Is compassion an appropriate motive for ending life?
Can euthanasia ever be justified as an act of benevolence?
Can euthanasia allow a person to die with dignity? Death and Compassion offers a systematic exploration of the role of the virtues within medical ethics and practice " presenting a critique of principle-based ethical systems within the context of modern medicine.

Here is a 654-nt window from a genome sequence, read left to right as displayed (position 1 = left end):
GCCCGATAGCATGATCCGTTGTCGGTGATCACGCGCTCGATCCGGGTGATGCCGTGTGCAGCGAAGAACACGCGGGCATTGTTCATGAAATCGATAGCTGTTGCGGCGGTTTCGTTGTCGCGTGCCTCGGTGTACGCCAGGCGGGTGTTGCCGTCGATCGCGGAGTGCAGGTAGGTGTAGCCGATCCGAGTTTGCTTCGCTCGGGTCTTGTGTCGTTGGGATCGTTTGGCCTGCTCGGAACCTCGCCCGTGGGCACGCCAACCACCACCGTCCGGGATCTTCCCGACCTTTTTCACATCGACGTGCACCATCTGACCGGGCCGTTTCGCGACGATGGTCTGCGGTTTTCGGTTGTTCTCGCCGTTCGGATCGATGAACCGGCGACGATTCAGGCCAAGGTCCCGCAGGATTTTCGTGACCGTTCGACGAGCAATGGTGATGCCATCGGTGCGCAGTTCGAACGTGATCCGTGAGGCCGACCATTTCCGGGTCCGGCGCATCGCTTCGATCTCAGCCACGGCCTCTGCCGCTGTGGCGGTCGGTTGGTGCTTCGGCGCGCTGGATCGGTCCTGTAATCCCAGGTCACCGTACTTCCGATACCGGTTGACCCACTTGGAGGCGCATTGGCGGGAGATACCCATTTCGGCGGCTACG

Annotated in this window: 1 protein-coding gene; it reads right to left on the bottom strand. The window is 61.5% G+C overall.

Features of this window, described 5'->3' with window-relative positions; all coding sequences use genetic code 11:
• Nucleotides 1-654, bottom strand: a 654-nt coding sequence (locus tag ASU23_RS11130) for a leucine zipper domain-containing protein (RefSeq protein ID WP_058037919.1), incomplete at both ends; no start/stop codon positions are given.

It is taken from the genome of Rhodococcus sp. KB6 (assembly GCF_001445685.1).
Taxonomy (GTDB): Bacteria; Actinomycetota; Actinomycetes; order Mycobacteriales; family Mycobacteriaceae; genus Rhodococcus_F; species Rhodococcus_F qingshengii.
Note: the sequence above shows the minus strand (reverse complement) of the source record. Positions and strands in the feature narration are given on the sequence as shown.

Focusing specifically on terminal care and the ethical problems surrounding euthanasia, and drawing on Aristotle's teleological account of the virtues, the author develops an argument in favour of a systematic incorporation of the virtues of compassion, benevolence and respectfulness in medical practice - transcending the shortcomings of principles of beneficence, non-maleficence and respect for patient autonomy. By presenting new ways of conceptualising and reasoning about ethical issues such as the termination of life-support, physician-assisted suicide and euthanasia, Death and Compassion offers new insights for a radical rethink of the dominant mode of thinking in contemporary bioethics and the practice of modern medicine.